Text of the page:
Finally, in 1993, the depreciation rate for buildings was raised and depreciation was allowed on a wider range of chattels and assets. A cottage industry soon emerged of analysing the assets in a property and where possible separating them into different depreciable parts in order to maximise deductions.
Although the numbers of taxpayers returning rental income rose steadily from 1991 on, the tax take did not rise as well. Recording in 2004 that the number of individual taxpayers reporting rental income had risen by about 150% between 1991 and 2002, Inland Revenue officials noted that while net rental income had fallen between 1994 and 1999, ‘negative income’ from rental property investments had increased.
As the following graph prepared by Inland Revenue shows, ‘negative income’ from rental property more than quadrupled from just under $100 million in 1991 to $400 million in 1999. In fact, the scale of the losses was such that in both the 1999 and 2001 income years, overall net rental income was negative. In effect, the general taxpayer was subsidising loss-making landlords, some of whom were also benefiting from the payment of accommodation supplement to tenants.
Rental income 1991 to 2002 income years
Given this background it seems astonishing that the Labour Government chose to expand the ambit of the FIF regime in 2007. (This proposal was so unpopular that of the almost 3,400 submissions made to Parliament’s Finance and Expenditure Committee only two supported it). Then opposition MP Lockwood Smith speaking against the legislation argued the expanded FIF legislation would:
“...Provide a serious disincentive to invest offshore in a diversified portfolio. This legislation will provide an even greater incentive for New Zealanders to bring back their money from overseas and invest in residential property here in New Zealand. People get the capital gains tax-free and the returns are far better, so why would they not? This is bad legislation because of all those complexities and distortions.”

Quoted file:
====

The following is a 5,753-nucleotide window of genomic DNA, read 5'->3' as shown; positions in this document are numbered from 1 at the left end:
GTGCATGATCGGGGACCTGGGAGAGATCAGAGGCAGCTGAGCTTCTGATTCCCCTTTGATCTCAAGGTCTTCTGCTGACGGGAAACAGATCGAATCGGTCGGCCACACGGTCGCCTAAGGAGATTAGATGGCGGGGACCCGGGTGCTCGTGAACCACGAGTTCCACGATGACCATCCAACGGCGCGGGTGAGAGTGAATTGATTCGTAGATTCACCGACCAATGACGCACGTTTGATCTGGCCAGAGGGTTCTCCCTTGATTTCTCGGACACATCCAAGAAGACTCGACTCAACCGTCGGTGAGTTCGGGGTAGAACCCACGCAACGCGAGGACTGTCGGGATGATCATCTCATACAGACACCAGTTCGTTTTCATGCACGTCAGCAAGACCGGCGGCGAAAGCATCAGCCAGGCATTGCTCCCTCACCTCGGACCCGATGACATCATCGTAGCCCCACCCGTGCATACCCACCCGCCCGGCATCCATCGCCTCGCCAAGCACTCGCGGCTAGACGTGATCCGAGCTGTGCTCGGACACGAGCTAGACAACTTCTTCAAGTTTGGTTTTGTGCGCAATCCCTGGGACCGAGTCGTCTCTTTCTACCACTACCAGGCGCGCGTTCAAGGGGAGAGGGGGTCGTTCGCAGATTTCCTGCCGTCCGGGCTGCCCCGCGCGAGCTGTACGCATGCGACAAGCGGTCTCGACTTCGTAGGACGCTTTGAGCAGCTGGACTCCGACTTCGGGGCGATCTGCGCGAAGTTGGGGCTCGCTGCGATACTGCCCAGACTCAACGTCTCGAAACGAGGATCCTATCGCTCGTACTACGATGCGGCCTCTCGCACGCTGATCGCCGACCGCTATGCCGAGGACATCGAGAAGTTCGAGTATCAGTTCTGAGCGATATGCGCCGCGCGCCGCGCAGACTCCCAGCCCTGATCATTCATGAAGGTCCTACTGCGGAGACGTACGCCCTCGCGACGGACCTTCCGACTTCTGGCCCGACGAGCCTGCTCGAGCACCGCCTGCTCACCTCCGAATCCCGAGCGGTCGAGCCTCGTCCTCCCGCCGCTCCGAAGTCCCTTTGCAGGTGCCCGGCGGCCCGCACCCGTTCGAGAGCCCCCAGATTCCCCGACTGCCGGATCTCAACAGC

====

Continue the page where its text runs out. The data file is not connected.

Now 10 years later the current state of our housing market stands as evidence that Lockwood Smith’s prediction was right.
Andrew Coleman’s paper concludes that the present tax treatment represents an intergenerational transfer, “making new generations collectively worse off and being particularly hard on low equity owner- occupiers”. We also see intergenerational tensions increasing particularly given that more than 2.5 million Kiwis now have KiwiSaver accounts.
Andrew Coleman is not hopeful about building a political solution to this problem. However, it’s worth noting that in the past 30 years the public has accepted with little disruption the introduction of GST, two subsequent rate increases as well as electing Helen Clark’s government in 1999 with a specific promise to raise income tax. All these changes passed off smoothly, perhaps because each time there were compensatory income tax cuts and benefit adjustments.
There is no reason why a similar approach could not be adopted to fix one of the biggest remaining inequities in our tax system.
*Terry Baucher is an Auckland-based tax specialist and head of Baucher Consulting. You can contact him here »
[Parts of this article reproduced from Tax and Fairness by Deborah Russell and Terry Baucher published by Bridget Williams Books May 2017]